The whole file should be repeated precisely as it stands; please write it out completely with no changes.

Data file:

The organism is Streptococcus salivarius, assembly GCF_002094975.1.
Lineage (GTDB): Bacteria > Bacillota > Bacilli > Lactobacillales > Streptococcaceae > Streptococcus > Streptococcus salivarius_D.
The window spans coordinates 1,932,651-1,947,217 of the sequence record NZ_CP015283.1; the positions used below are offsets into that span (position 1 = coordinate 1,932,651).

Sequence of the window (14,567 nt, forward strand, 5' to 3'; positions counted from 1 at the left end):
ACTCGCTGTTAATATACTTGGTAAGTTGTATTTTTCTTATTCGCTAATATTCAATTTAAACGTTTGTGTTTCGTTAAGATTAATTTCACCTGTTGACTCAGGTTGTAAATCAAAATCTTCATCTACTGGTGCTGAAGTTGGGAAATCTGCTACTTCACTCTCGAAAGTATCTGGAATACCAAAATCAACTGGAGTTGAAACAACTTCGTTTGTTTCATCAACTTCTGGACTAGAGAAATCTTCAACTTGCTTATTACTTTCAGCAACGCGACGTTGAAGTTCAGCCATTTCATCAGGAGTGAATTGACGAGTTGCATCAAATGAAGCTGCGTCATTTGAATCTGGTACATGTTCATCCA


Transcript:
The organism is Streptococcus salivarius, assembly GCF_002094975.1.
Lineage (GTDB): Bacteria > Bacillota > Bacilli > Lactobacillales > Streptococcaceae > Streptococcus > Streptococcus salivarius_D.
The window spans coordinates 1,932,651-1,947,217 of the sequence record NZ_CP015283.1; the positions used below are offsets into that span (position 1 = coordinate 1,932,651).

Sequence of the window (14,567 nt, forward strand, 5' to 3'; positions counted from 1 at the left end):
ACTCGCTGTTAATATACTTGGTAAGTTGTATTTTTCTTATTCGCTAATATTCAATTTAAACGTTTGTGTTTCGTTAAGATTAATTTCACCTGTTGACTCAGGTTGTAAATCAAAATCTTCATCTACTGGTGCTGAAGTTGGGAAATCTGCTACTTCACTCTCGAAAGTATCTGGAATACCAAAATCAACTGGAGTTGAAACAACTTCGTTTGTTTCATCAACTTCTGGACTAGAGAAATCTTCAACTTGCTTATTACTTTCAGCAACGCGACGTTGAAGTTCAGCCATTTCATCAGGAGTGAATTGACGAGTTGCATCAAATGAAGCTGCGTCATTTGAATCTGGTACATGTTCATCCA